In the summer months, golf courses will block off entire morning tee times several times a week and close down driving ranges so the junior golfers have free reign of the facilities without having to deal with other players. They will also close the course entirely just for the women’s association to be able to use the courses and facilities. This needs to be expanded to include beginners of all ages and sexes. It would be the perfect scenario for people new to the game or are just bad at it to be able to play at a pace and ability similar to everyone around them. New players and bad players who are frustrated and embarrassed by holding up groups behind them, or who are oblivious to holding those groups up, need to be able to get out on the course and not cause a complete traffic jam behind them while they work to improve their play.
The golf industry has to allow for the game to grow by making the beginners more comfortable. But it also needs to accommodate the better players in a meaningful way. Blocking off a couple of hours of tee times, especially on busy days, for a “scratch game” or for the better players will help to organize the courses and be pro-active in preventing a log jam of good players stuck behind bad players.
According to the USGA, the average handicap index of an American male golfer in 2012 is 14.3. Data from the NGF also shows that nearly 65 percent of golfers do not shoot below 90 on a regular basis. The USGA has estimated that that percentage would be as high as 90 percent of golfers if the rules of golf were to be strictly followed. What that means is that most golfers are really not very good at the game. It also means that most golfers also shoot about the same scores. So the difference in the pace of play between those nearly 500 million rounds of golf played per year, in the United States, is not necessarily the score.
The NGF says that there is no industry standard for how long a round of golf should take. The difficulty of the course, the size of the property, the weather, the number of players in the group and the caliber of players playing are all factors of how long it takes to play. But how much does the caliber of player playing really factor into the equation? A bad player doesn’t necessarily have to be slow and a good player isn’t inherently fast. Further, a painfully long day of golf for one player may seem like a normal day for another player. The truth is that we all see players of all levels who have habits and routines that are horrific time-wasters on a golf course. The key is to motivate and educate all players to want to play more quickly. There is no reason why four players of any skill level, riding in golf carts, could not complete an 18-hole round of golf in three hours. I can’t tell you how many times I have left a golf course in the middle of a round because there were too many groups of horrible golfers stacked up on the holes in front of my group.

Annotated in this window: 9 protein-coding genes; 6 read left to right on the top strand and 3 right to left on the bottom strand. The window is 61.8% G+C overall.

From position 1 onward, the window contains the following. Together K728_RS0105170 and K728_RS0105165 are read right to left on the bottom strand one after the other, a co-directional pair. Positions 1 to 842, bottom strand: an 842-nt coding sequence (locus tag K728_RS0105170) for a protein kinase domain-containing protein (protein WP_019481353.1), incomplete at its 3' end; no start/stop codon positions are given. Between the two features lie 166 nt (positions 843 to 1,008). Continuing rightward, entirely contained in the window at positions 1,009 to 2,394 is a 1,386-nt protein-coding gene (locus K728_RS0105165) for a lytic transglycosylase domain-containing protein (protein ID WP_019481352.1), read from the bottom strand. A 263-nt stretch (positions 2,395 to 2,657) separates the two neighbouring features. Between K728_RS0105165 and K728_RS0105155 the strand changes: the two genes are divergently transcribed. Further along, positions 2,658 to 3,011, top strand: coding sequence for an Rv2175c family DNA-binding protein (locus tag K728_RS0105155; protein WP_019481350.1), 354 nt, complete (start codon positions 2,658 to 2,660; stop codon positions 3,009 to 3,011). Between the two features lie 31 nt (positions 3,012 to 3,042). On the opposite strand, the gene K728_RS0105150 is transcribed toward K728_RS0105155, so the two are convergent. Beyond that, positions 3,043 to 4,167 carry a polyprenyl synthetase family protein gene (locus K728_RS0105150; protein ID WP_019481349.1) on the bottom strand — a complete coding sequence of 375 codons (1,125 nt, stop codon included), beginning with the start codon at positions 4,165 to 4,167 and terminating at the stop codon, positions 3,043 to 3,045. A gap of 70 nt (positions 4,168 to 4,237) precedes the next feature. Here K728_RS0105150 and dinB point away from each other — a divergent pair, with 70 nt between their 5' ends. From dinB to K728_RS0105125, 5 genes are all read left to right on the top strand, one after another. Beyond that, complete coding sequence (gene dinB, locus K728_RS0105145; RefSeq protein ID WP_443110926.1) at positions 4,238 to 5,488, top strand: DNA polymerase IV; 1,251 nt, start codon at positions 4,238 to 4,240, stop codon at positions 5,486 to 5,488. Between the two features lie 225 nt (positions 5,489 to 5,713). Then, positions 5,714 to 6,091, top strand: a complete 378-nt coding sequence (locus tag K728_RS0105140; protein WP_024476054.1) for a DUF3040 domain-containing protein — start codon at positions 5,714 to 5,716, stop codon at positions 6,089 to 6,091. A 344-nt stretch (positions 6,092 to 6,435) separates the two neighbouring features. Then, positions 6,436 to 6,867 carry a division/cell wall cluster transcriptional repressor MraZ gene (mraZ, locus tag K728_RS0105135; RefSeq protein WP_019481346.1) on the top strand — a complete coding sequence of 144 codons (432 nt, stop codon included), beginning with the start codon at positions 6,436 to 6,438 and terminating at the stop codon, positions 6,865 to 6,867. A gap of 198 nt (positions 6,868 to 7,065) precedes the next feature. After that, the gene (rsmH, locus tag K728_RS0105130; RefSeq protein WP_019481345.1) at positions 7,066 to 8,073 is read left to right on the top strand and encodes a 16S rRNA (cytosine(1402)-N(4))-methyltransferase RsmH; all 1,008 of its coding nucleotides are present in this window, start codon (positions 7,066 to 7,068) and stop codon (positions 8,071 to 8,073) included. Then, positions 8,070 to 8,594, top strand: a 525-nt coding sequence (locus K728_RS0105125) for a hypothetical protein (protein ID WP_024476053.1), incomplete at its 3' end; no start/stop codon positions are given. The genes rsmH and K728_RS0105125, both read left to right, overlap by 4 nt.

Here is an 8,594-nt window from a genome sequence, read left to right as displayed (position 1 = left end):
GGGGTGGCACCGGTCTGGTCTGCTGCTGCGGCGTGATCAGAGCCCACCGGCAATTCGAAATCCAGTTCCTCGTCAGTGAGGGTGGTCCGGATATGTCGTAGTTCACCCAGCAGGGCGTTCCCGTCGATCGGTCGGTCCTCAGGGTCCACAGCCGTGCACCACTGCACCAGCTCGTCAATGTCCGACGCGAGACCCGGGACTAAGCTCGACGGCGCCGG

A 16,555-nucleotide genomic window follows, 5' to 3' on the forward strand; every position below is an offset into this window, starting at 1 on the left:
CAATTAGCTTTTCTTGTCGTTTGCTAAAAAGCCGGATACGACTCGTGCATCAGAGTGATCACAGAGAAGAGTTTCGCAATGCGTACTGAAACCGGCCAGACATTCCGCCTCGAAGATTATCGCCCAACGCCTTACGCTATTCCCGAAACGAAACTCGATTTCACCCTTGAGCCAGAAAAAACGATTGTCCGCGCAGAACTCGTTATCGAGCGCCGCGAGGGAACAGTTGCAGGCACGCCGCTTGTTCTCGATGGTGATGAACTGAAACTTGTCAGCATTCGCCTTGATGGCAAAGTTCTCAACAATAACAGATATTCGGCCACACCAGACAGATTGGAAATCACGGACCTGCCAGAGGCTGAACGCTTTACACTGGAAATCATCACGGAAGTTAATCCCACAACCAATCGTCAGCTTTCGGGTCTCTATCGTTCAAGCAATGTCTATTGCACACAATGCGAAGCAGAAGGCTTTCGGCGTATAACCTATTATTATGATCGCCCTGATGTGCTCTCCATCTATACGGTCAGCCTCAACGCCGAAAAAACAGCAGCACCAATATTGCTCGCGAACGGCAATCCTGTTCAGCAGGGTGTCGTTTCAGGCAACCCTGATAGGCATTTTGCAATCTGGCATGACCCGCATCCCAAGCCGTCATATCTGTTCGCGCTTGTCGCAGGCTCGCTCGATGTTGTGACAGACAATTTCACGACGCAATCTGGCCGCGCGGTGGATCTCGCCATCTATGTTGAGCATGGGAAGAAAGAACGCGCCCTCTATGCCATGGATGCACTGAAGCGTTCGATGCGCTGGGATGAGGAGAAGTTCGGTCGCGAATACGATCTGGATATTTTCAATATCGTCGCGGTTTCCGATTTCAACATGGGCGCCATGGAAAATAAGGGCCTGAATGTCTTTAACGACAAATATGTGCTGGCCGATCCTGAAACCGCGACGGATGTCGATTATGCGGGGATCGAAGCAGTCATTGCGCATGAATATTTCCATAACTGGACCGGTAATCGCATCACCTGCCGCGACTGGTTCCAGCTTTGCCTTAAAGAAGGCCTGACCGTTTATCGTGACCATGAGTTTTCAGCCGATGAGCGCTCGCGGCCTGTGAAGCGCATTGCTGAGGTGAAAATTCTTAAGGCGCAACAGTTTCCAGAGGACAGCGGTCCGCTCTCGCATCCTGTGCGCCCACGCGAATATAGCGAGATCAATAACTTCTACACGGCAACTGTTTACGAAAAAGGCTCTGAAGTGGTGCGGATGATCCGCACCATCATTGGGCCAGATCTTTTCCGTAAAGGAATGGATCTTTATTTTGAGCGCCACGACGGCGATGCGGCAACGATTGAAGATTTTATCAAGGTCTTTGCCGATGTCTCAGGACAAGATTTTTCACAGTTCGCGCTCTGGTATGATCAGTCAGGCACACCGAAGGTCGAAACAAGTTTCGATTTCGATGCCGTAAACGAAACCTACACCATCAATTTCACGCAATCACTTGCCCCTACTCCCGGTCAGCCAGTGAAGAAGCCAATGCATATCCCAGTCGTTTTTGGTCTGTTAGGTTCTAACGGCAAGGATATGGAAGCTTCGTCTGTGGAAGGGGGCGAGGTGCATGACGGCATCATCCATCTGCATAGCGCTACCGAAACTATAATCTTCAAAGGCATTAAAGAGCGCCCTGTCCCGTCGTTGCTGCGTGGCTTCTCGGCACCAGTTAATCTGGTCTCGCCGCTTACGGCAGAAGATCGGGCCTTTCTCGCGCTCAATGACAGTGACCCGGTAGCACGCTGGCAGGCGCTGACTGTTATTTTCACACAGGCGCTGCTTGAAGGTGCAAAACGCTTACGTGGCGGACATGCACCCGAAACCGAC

It isn’t just bad players though. One of the hottest topics on the PGA Tour right now is how to speed up play. The PGA Tour is the ultimate train wreck of forces that make for slow golf. The golf courses are often 7,500-yards long. The rough can be tall, thick and brutal. The green complexes are hard and fast and heavily protected by deep bunkers and water hazards. And the players competing are playing for millions of dollars in front of thousands of people with cameras watching their every move. But the fact remains that all they are doing is playing golf. The level of difficulty of the situation is in direct proportion to their elevated skill levels. There aren’t many compelling arguments in favor of the pre-shot routines of Kevin Na, Ben Crane or Jim Furyk. They set really bad examples for aspiring players. When Tiger Woods slows to a sun dial pace around the greens, he is reading his putts from every conceivable angle and planning to within fractions of an inch where he wants to roll his ball. And when a PGA Tour player tosses up grass a couple of times and debates a club choice from 200-yards out with his caddy, he often has about a three to five-foot circle to land his ball in to avoid slopes and tough spots on a green. They have millions of dollars and prestigious championships on the line. When the average weekend hack does any of these things he’s making a fool of himself.
Everyone has been exasperated on a busy morning or lunch hour by the lummox in line to order food or coffee ahead of them who is not ready when it’s his turn to order. The guy has stood there the same 10-minutes everyone else has while the people in front of him were waited on and when it is finally his turn to order he does not know what he wants. Ten minutes went by, and one has to wonder why he waited until the last minute to try to decide. Had he not thought about it at all on the way to the restaurant or coffee shop? What brought him in there in the first place?